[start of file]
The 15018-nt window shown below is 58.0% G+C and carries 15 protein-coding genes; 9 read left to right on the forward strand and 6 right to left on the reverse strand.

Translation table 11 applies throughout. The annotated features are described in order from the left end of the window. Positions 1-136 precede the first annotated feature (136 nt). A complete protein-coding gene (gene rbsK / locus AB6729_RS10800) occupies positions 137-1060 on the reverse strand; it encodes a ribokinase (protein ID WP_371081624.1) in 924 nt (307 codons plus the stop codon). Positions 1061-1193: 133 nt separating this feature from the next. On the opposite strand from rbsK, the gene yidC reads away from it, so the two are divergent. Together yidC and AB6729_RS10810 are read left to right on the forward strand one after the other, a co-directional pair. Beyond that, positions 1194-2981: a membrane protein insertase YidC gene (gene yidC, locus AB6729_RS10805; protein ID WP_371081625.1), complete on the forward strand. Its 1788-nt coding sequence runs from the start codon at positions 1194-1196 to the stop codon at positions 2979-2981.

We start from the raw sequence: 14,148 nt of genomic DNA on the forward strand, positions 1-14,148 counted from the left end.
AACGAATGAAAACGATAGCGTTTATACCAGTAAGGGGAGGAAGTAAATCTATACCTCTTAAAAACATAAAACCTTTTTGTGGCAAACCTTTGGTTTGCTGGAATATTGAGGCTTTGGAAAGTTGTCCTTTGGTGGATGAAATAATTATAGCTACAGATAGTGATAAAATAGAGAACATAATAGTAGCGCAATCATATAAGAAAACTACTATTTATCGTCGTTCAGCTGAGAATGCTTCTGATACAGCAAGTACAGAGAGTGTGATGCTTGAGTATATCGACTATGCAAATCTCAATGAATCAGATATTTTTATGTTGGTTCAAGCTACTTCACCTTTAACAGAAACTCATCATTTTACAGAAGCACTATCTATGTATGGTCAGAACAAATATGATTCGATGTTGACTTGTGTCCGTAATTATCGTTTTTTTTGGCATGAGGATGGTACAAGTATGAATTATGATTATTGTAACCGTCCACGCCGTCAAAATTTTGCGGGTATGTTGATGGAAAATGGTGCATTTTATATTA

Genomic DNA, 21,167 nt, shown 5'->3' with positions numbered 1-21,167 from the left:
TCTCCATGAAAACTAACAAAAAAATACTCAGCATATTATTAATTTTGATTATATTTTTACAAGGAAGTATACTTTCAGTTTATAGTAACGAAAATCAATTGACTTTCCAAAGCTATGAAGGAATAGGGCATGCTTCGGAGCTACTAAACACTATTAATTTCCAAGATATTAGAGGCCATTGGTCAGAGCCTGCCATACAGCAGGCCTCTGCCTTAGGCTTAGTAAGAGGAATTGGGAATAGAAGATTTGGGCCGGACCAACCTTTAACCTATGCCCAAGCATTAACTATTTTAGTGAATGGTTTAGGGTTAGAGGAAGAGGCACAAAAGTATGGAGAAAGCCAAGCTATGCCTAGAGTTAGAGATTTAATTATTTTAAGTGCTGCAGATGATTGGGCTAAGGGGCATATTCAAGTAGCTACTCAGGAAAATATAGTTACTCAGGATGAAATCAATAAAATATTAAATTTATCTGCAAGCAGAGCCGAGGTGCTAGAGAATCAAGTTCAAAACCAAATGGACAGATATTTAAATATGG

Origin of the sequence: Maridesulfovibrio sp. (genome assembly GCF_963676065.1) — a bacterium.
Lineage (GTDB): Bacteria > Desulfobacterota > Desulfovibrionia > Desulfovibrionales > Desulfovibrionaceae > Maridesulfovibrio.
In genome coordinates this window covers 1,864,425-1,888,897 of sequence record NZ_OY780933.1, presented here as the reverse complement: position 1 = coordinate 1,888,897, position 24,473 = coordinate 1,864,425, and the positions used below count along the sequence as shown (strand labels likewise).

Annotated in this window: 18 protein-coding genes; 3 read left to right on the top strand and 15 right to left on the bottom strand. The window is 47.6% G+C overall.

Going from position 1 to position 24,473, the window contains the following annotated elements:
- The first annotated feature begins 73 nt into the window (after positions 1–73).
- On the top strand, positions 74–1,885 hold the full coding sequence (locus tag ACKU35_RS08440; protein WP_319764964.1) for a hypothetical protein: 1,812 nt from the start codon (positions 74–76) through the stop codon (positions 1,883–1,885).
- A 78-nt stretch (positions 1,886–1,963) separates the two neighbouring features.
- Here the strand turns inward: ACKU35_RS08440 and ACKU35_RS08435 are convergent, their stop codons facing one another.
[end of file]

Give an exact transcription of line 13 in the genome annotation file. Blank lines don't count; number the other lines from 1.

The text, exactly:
- On the top strand, positions 74–1,885 hold the full coding sequence (locus tag ACKU35_RS08440; protein WP_319764964.1) for a hypothetical protein: 1,812 nt from the start codon (positions 74–76) through the stop codon (positions 1,883–1,885).